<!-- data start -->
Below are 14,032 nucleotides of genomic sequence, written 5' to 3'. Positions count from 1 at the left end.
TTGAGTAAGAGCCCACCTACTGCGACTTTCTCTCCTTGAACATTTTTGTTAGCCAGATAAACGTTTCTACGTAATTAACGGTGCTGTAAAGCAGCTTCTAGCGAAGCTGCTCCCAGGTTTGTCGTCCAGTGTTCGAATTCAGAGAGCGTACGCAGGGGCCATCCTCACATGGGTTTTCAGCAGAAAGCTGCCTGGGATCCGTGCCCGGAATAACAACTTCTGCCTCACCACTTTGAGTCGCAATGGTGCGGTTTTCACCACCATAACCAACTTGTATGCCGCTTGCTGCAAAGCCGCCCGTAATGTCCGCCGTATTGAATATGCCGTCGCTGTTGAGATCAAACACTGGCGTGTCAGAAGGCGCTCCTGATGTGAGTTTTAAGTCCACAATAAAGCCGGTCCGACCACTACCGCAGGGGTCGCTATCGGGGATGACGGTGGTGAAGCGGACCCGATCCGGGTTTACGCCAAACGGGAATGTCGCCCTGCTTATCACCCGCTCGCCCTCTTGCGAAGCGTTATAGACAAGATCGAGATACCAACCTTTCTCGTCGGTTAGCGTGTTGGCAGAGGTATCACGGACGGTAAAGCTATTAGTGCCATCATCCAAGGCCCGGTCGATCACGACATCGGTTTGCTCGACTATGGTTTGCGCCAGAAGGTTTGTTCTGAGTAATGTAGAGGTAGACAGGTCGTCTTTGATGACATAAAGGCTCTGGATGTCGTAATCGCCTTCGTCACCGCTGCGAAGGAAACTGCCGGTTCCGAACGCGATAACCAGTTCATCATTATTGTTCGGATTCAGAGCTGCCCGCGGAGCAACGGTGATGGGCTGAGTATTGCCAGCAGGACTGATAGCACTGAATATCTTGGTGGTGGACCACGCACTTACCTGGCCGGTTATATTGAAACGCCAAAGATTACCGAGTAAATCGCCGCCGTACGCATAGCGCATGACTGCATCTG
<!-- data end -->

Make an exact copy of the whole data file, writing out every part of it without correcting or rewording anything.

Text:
Below are 14,032 nucleotides of genomic sequence, written 5' to 3'. Positions count from 1 at the left end.
TTGAGTAAGAGCCCACCTACTGCGACTTTCTCTCCTTGAACATTTTTGTTAGCCAGATAAACGTTTCTACGTAATTAACGGTGCTGTAAAGCAGCTTCTAGCGAAGCTGCTCCCAGGTTTGTCGTCCAGTGTTCGAATTCAGAGAGCGTACGCAGGGGCCATCCTCACATGGGTTTTCAGCAGAAAGCTGCCTGGGATCCGTGCCCGGAATAACAACTTCTGCCTCACCACTTTGAGTCGCAATGGTGCGGTTTTCACCACCATAACCAACTTGTATGCCGCTTGCTGCAAAGCCGCCCGTAATGTCCGCCGTATTGAATATGCCGTCGCTGTTGAGATCAAACACTGGCGTGTCAGAAGGCGCTCCTGATGTGAGTTTTAAGTCCACAATAAAGCCGGTCCGACCACTACCGCAGGGGTCGCTATCGGGGATGACGGTGGTGAAGCGGACCCGATCCGGGTTTACGCCAAACGGGAATGTCGCCCTGCTTATCACCCGCTCGCCCTCTTGCGAAGCGTTATAGACAAGATCGAGATACCAACCTTTCTCGTCGGTTAGCGTGTTGGCAGAGGTATCACGGACGGTAAAGCTATTAGTGCCATCATCCAAGGCCCGGTCGATCACGACATCGGTTTGCTCGACTATGGTTTGCGCCAGAAGGTTTGTTCTGAGTAATGTAGAGGTAGACAGGTCGTCTTTGATGACATAAAGGCTCTGGATGTCGTAATCGCCTTCGTCACCGCTGCGAAGGAAACTGCCGGTTCCGAACGCGATAACCAGTTCATCATTATTGTTCGGATTCAGAGCTGCCCGCGGAGCAACGGTGATGGGCTGAGTATTGCCAGCAGGACTGATAGCACTGAATATCTTGGTGGTGGACCACGCACTTACCTGGCCGGTTATATTGAAACGCCAAAGATTACCGAGTAAATCGCCGCCGTACGCATAGCGCATGACTGCATCTG